The survey indicated that only about 10% of patients who have terminal illnesses and require palliative care in Uganda, receive the services.
Palliative Care still a faraway cry in Africa
A 2015 worldwide survey by palliative care alliance released at the 5th International African Palliative Care Conference at Speke Resort Munyonyo ranked Uganda second to South Africa in the quality of care given to patients who are critically ill. Uganda did wonders here.
But, overall, the country polled 37 — the usual suspects, Australia, Canada and the USA, coming in first, second and third positions respectively.
Much as the survey depicted Africa and indeed Uganda to be ‘progressively moving in a right direction’ to provide pain relief and inclusive services to patients who it has been determined won’t cure, it also showed the continent was still far off the ideal finish line.
The survey indicated that only about 10% of patients who have terminal illnesses and require palliative care in Uganda, receive the services. The majority 90% does not receive any care: they turn and writhe in their deathbeds, with no pain relievers and company to comfort them, waiting unto death to come to their rescue.
But Uganda is second in Africa (—largely because of Prof. Anne Merriman, who started Hospice Africa Uganda in 1993, which has taken care of over 28,000 patients). What about the rest African Countries?
Libyan health minister Reida el-Oakley said the plight of sick people who have been ‘written off’ because of the gravity of their illnesses in his country was appalling.
“There are hardly any interventions going specifically for this bracket of (sick) people, who it has been determined won’t cure,” he said at the conference attended by health ministers from all of Africa.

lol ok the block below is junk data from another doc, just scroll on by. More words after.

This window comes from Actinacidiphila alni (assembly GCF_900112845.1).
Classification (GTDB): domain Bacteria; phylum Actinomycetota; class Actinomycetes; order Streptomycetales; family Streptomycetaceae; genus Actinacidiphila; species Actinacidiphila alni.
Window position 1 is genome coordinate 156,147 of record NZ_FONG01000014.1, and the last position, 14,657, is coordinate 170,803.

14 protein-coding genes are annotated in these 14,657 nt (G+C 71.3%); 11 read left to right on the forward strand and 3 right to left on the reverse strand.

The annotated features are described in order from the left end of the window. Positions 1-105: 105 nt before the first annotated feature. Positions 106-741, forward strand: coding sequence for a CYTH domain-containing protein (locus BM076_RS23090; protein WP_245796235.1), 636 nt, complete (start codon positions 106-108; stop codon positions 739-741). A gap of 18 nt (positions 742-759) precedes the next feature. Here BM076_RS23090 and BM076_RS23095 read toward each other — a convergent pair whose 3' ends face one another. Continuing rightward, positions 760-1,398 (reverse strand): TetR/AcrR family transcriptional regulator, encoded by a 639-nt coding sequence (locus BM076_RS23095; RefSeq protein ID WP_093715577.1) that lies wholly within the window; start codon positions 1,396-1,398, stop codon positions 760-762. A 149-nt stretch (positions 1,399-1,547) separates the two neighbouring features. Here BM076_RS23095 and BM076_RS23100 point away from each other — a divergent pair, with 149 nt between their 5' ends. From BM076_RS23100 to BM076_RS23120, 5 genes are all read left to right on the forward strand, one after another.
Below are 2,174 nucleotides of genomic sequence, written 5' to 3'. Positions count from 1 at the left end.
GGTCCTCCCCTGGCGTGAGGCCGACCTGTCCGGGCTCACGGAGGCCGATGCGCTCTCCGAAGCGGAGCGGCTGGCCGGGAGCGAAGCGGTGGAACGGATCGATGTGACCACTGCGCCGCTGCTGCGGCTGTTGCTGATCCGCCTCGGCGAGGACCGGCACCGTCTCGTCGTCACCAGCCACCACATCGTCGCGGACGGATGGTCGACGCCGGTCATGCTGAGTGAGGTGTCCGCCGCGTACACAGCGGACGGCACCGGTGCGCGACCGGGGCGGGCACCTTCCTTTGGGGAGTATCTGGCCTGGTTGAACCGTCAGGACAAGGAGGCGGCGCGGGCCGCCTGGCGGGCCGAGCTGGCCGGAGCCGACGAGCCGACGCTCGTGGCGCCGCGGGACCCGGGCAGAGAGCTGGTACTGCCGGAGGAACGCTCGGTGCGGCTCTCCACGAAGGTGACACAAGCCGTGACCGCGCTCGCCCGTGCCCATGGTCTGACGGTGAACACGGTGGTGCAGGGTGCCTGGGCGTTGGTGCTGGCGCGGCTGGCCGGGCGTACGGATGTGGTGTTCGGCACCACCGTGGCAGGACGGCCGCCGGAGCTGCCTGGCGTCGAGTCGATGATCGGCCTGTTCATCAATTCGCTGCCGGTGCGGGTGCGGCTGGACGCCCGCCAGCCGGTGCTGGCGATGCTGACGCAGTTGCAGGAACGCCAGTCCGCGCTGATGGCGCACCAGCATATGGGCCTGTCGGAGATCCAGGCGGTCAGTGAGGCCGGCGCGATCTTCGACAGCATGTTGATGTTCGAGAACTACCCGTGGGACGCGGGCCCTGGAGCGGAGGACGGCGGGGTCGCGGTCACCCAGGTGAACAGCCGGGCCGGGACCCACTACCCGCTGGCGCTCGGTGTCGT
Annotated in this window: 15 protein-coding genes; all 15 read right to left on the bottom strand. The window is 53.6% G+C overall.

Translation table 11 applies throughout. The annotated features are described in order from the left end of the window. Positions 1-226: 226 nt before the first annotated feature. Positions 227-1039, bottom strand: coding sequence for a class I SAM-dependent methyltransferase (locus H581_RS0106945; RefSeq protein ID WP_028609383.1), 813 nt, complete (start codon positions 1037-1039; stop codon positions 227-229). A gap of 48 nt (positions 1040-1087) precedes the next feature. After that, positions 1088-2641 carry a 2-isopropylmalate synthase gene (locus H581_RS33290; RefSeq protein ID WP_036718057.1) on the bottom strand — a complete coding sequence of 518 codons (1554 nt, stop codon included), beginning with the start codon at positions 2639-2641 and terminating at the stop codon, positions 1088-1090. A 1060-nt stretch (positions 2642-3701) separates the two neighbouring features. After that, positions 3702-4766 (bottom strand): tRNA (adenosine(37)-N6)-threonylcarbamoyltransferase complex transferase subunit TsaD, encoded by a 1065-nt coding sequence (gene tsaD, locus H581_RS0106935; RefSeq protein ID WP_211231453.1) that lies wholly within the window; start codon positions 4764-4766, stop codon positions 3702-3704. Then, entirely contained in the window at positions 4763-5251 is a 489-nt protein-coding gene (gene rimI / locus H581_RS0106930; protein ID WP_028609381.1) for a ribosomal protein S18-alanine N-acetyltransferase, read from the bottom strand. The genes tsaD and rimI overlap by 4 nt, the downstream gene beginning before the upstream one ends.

“The hospitals can’t keep treating a patient when they won’t improve. The relatives can’t keep bringing money to a health facility to support someone when they have been told there ‘isn’t hope’,” the minister said.
The deputy minister for Liberia Dr. Francis Kateh said health facilities were overstrained to provide services to patients, in addition to an increasing number that needed palliative care.
But, palliative care is the best for patients who have no other hope on life. Dr. Jonah Wefan, a consultant physician from Cameroon, said it (palliative care) makes the patients to “feel loved” in their last days on earth because it is “all round” and involves “physical, social, and spiritual” aspects.
Prof. Anne Merriman said “no one should die in pain. Everyone needs to be presented an opportunity to die a pain-free death. Dying in dignity and with respect is a human right.”
Over 40 million people need palliative care in Africa.
The conference at Speke Resort Munyonyo, which was opened by the Ugandan Prime Minister Dr. Ruhakana Rugunda, sought to explore ways the ministers can improve the quality of care given to patients with terminal illness.
The Deputy Minister for Liberia said they need to know how to dispense ‘pain reliever’ and main drug in the treatment of terminal illnesses morphine, without abusing it.
Dr. Ruhakana Rugunda called for more investment in the inclusive and all round pain relief services.
Woman MP for Kole District and chairperson of the HIV/AIDS committee in the Ugandan Parliament Judith Alyek called for more advocacy towards the plight of the “bed-ridden” who have no hope of recovery.
Dr. Eddie Mwebesa, the Hospice Africa Uganda executive director, said about 250,000 patients receive palliative care in Uganda. Hospice Africa Uganda cares for close to 1,800.
Health minister Dr. Jane Ruth Aceng said three quarters (66%) of the sick on palliative care, were cancer cases. The other majority fraction were also cancer-related, but co-infected with TB. A smaller percentage was patients living with HIV/AIDS and other terminal conditions.
She said Uganda consumes about 28kgs of oral morphine per year to treat the critically ill who need palliative care, it consumes about 0.73mg per capita.
Because of increasing cancer cases, some involving children and young people, Prof. Merriman said they were starting to register cases of young people who need palliative care.
Uganda registers about 35,000 new cancer cases per year. The country registers about 90,000 TB cases annually.
Dr. Jane Ruth Aceng called for more training of clinical offices and specialists in palliative care, after state minister for health (general duties) Sarah Opendi said Uganda has only about 140 trained officers to offer the service.